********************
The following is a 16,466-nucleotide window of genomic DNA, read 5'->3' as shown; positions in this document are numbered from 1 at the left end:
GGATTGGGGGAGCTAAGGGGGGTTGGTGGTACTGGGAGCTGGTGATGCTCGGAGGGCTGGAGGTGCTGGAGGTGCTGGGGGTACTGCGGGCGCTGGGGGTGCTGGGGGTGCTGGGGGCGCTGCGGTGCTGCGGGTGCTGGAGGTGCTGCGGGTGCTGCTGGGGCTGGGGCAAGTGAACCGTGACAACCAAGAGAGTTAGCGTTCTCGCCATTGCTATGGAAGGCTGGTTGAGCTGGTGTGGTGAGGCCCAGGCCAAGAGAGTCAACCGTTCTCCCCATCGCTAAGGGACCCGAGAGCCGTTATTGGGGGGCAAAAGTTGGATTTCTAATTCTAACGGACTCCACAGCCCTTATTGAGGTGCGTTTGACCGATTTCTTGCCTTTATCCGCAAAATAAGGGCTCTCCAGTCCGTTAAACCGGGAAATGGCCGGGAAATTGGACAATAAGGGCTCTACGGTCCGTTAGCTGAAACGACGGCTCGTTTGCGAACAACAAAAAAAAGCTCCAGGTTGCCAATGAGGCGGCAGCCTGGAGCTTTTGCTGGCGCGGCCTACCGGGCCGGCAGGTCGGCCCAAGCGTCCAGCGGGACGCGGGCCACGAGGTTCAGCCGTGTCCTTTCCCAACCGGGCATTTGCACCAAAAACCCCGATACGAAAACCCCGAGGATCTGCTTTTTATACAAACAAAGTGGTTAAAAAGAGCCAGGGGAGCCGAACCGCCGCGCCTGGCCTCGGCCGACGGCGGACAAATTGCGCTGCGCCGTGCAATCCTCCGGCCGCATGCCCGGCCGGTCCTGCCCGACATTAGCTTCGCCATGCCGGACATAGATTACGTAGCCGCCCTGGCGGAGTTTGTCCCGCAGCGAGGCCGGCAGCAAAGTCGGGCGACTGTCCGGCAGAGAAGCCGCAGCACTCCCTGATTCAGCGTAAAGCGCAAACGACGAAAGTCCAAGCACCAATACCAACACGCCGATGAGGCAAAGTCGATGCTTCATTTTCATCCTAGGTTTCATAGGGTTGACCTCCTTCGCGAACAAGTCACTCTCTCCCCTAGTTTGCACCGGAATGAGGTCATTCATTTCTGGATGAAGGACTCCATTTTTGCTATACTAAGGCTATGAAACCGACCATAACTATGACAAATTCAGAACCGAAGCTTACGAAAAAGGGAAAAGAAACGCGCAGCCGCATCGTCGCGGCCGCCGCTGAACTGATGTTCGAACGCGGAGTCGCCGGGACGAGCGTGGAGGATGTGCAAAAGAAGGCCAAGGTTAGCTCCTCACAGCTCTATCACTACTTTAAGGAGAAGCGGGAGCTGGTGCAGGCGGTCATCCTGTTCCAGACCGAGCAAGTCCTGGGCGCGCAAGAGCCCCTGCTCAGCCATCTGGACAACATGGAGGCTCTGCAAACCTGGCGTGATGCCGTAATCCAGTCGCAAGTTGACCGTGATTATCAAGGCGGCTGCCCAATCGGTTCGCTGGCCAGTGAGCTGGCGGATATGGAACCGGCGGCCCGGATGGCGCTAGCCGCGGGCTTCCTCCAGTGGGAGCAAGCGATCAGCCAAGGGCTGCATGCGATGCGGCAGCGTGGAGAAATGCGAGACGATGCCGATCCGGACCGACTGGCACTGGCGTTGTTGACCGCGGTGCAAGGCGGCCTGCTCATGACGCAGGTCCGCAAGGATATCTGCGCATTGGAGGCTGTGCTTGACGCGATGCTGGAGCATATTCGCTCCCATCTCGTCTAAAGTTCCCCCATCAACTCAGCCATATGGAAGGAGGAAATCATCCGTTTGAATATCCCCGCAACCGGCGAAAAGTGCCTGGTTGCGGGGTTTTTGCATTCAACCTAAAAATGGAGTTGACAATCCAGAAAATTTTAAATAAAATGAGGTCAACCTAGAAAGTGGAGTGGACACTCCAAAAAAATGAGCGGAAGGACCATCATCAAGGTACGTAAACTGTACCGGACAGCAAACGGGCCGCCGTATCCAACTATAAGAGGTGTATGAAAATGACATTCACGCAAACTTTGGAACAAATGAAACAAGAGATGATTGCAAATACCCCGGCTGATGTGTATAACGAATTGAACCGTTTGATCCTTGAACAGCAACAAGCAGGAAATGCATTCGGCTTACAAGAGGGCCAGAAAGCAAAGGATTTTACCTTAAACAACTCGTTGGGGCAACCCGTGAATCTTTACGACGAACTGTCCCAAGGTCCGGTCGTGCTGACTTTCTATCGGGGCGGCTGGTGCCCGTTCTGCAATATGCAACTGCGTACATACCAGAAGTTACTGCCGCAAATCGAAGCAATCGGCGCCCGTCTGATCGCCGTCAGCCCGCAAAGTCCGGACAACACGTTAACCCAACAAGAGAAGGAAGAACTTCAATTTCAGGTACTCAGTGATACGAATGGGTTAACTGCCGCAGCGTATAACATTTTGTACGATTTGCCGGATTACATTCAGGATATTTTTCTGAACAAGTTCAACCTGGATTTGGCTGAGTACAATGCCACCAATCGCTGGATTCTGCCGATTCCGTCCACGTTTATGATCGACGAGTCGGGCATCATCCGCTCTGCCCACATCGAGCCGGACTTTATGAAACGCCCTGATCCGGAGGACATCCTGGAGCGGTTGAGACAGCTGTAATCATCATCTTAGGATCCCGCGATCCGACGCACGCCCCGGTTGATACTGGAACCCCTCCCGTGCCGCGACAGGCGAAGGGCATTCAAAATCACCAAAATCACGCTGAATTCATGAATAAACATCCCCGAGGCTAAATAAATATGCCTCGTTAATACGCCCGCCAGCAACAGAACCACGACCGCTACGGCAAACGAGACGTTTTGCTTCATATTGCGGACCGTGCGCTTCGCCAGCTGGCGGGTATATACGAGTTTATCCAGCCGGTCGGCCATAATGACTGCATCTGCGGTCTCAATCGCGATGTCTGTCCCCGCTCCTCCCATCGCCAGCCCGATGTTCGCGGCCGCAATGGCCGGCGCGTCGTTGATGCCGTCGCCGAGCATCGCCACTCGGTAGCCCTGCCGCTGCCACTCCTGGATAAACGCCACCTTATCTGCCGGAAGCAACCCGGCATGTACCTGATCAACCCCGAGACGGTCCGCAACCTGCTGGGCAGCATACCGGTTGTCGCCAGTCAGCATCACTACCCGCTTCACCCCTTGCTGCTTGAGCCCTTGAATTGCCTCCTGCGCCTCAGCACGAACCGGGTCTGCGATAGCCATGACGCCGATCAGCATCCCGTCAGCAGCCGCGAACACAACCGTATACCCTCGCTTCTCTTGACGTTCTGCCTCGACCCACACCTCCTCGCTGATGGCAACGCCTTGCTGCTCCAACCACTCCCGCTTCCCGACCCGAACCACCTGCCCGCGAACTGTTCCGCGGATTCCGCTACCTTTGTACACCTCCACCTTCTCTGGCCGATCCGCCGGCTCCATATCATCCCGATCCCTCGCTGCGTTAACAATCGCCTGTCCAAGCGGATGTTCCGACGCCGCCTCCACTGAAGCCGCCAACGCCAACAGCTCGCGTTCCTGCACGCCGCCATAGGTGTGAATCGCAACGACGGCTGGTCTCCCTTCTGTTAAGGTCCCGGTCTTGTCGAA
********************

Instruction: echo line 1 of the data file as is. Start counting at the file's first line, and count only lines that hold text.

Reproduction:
The following is a 16,466-nucleotide window of genomic DNA, read 5'->3' as shown; positions in this document are numbered from 1 at the left end: